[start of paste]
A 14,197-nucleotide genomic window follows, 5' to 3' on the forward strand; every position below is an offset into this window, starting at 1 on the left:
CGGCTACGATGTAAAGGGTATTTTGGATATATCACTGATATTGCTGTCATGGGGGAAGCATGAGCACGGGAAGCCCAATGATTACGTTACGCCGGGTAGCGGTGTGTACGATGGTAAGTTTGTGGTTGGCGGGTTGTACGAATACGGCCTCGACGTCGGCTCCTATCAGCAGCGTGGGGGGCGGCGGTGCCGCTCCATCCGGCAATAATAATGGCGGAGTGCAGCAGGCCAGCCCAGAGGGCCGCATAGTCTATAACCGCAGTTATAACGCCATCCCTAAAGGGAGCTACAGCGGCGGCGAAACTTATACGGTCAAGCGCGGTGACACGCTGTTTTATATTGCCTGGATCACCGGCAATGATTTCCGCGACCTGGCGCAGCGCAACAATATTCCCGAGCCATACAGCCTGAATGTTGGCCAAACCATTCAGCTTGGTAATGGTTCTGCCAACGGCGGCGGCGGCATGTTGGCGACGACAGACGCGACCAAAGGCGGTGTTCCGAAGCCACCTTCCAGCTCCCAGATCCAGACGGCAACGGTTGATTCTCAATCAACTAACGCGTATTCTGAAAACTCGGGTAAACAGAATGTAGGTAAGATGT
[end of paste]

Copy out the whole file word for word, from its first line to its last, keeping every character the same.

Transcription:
A 14,197-nucleotide genomic window follows, 5' to 3' on the forward strand; every position below is an offset into this window, starting at 1 on the left:
CGGCTACGATGTAAAGGGTATTTTGGATATATCACTGATATTGCTGTCATGGGGGAAGCATGAGCACGGGAAGCCCAATGATTACGTTACGCCGGGTAGCGGTGTGTACGATGGTAAGTTTGTGGTTGGCGGGTTGTACGAATACGGCCTCGACGTCGGCTCCTATCAGCAGCGTGGGGGGCGGCGGTGCCGCTCCATCCGGCAATAATAATGGCGGAGTGCAGCAGGCCAGCCCAGAGGGCCGCATAGTCTATAACCGCAGTTATAACGCCATCCCTAAAGGGAGCTACAGCGGCGGCGAAACTTATACGGTCAAGCGCGGTGACACGCTGTTTTATATTGCCTGGATCACCGGCAATGATTTCCGCGACCTGGCGCAGCGCAACAATATTCCCGAGCCATACAGCCTGAATGTTGGCCAAACCATTCAGCTTGGTAATGGTTCTGCCAACGGCGGCGGCGGCATGTTGGCGACGACAGACGCGACCAAAGGCGGTGTTCCGAAGCCACCTTCCAGCTCCCAGATCCAGACGGCAACGGTTGATTCTCAATCAACTAACGCGTATTCTGAAAACTCGGGTAAACAGAATGTAGGTAAGATGT